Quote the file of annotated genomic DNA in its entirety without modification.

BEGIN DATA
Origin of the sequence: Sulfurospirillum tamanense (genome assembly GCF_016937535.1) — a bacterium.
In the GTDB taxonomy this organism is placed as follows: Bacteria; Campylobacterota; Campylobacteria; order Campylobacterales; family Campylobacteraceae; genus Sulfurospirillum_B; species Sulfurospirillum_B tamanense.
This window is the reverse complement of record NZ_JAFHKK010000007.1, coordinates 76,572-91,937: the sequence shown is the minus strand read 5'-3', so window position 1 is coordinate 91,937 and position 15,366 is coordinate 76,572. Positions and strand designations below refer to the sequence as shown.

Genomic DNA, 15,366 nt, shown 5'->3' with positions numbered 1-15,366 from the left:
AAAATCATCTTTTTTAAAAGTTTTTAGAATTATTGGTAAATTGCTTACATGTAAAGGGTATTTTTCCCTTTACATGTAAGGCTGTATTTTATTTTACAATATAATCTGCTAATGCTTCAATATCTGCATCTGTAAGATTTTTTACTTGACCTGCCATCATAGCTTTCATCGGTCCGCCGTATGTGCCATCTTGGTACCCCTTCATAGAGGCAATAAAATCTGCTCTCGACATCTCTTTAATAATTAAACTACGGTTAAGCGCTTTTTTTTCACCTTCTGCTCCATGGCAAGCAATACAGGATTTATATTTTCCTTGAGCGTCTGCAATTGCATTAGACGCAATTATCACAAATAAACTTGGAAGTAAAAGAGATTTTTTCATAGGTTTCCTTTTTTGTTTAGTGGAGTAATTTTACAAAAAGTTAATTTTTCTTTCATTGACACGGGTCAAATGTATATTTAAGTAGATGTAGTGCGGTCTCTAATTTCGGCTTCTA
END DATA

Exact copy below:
Origin of the sequence: Sulfurospirillum tamanense (genome assembly GCF_016937535.1) — a bacterium.
In the GTDB taxonomy this organism is placed as follows: Bacteria; Campylobacterota; Campylobacteria; order Campylobacterales; family Campylobacteraceae; genus Sulfurospirillum_B; species Sulfurospirillum_B tamanense.
This window is the reverse complement of record NZ_JAFHKK010000007.1, coordinates 76,572-91,937: the sequence shown is the minus strand read 5'-3', so window position 1 is coordinate 91,937 and position 15,366 is coordinate 76,572. Positions and strand designations below refer to the sequence as shown.

Genomic DNA, 15,366 nt, shown 5'->3' with positions numbered 1-15,366 from the left:
AAAATCATCTTTTTTAAAAGTTTTTAGAATTATTGGTAAATTGCTTACATGTAAAGGGTATTTTTCCCTTTACATGTAAGGCTGTATTTTATTTTACAATATAATCTGCTAATGCTTCAATATCTGCATCTGTAAGATTTTTTACTTGACCTGCCATCATAGCTTTCATCGGTCCGCCGTATGTGCCATCTTGGTACCCCTTCATAGAGGCAATAAAATCTGCTCTCGACATCTCTTTAATAATTAAACTACGGTTAAGCGCTTTTTTTTCACCTTCTGCTCCATGGCAAGCAATACAGGATTTATATTTTCCTTGAGCGTCTGCAATTGCATTAGACGCAATTATCACAAATAAACTTGGAAGTAAAAGAGATTTTTTCATAGGTTTCCTTTTTTGTTTAGTGGAGTAATTTTACAAAAAGTTAATTTTTCTTTCATTGACACGGGTCAAATGTATATTTAAGTAGATGTAGTGCGGTCTCTAATTTCGGCTTCTA